Jump to content
Gibson Brands Forums

my guitar is hard for bends


lolo_guitar

Recommended Posts

hello

i have an epiphone with a floyd rose and the bends are hard to play

strings in 10-46 elixir are a little big too but with another guitar, i have no problems

 

i read that having 2 springs will make the bends very hard to make

 

so, 3 springs: is it a solution to play bends easily ? or just 9-46 ?or 9-42 ?

Link to comment
Share on other sites

Maybe your strings are too tight in the nut slots. You have to have a little wiggle room, especially

 

on bends, Also the nut taper and clearance towards the tuning key side should be adequate to

 

avoid pinching. Loosen a string and pull it up and down and back and forth to check the tightness.

 

Some people think a few thousandths of an inch bigger slot width to string size is too much, but

 

I hear this debunked on you tube all the time. Anyway, that's my 2 cents and good luck. I just did

 

a string change on a non-Floyd for a friends son and it was a 2 springer. I filed the nut slots a bit

 

for him and it plays and bends like a dream, also a new set of .010-.046's were used.

 

kevinkjs.

 

 

 

 

 

 

 

Link to comment
Share on other sites

complicated :)

 

i have a Gibson SG and no problem to bend a lot (big bends)

 

and with the EPiphone it's different

 

is it a problem because of the floyd rose which keeps the strings or a problem Epjphone / Gibson?

 

will it be easier to make big bends with a different neck like a GIBSON?

 

 

the strings are blocked in the nut R4 and with the floyd rose

and near from the neck, the strings must be blocked to keep in tune

 

i read a 3d spring would be a solution but i like very much the fact that the tremolo bar is easy to play without too much pression

it's really fun

but i will try

Link to comment
Share on other sites

i noticed that a floyd rose is not 100% positive because even if you play with 9-42

 

you won't be able to do a bend like a A to a or C or more than that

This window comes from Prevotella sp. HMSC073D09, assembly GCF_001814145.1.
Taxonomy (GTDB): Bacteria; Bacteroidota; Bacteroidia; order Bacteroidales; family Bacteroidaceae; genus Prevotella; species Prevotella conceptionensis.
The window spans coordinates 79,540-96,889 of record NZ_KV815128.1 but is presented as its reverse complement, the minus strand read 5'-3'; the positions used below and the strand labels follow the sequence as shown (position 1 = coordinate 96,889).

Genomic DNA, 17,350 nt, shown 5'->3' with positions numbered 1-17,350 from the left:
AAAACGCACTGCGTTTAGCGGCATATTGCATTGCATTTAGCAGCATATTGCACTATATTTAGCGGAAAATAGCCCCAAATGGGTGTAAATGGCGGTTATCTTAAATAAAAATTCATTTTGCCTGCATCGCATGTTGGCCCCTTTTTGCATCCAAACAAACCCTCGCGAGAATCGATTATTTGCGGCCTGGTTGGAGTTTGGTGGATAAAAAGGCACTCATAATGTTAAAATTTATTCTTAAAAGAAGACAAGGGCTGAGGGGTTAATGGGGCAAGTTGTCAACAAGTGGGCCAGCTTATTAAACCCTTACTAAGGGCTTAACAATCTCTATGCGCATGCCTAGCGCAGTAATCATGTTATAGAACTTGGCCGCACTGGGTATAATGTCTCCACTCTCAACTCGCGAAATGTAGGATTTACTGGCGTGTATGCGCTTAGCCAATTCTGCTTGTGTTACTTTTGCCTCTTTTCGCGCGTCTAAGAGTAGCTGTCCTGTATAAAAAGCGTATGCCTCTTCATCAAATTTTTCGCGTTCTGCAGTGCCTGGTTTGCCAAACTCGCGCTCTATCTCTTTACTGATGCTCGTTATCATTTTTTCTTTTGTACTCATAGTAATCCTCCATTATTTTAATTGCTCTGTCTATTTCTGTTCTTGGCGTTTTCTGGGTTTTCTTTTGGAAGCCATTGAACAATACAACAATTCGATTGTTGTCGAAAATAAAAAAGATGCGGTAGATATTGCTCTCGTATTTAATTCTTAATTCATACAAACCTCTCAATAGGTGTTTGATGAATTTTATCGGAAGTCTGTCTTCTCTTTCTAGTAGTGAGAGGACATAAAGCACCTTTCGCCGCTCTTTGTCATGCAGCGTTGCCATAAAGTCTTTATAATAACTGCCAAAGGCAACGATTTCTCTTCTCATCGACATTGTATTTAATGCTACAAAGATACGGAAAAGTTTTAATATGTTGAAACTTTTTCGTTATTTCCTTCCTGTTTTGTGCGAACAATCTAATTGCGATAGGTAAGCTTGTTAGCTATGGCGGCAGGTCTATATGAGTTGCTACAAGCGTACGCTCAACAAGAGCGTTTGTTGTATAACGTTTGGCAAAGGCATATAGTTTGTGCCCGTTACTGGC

strings can have more tension than without a floyd rose

 

 

without a floyd rose and 10-46, bends are easy with Gibson sg (or les paul ?)

 

no big tension into the strings

 

 

the best would be a floyd rose with the qualities of tun omatic :)

Link to comment
Share on other sites

Hello!

 

I feel it easy. I bend and use vibratoes a lot. In fact, very aggressively. And I use 10-46s. (11-48s on the Tele - which is stiffer due to the longer scale lenght.)

 

I don`t know much about the Floyd Rose, though, but with the traditional TOM/stop bar combination, it is really up to the setup. If You maintain the same brake angle from bridge towards the stopbar, as from the nut towards the machine heads, You`ll get a very nice soft feel of the strings. If You crank the stopbar down, it makes it feel very stiff.

 

Also, when the stopbar is further from the bridge, like on a L6S, it will be even more comfortable to bend strings.

 

As for advices on Floyd Rose-equipped LPs, turn to member Capmaster. He has one (or two), and He is a very helpful and nice person. I am sure, He will give You hints with scientifical precision.

 

Cheers... Bence

Link to comment
Share on other sites

I don't know if it's your thing, but another option might be to block off the trem? I've done that on my Stratocaster; putting a bend on the string caused the tremolo to compensate for the tension, and thus it would move, making bends and vibrato quite stiff.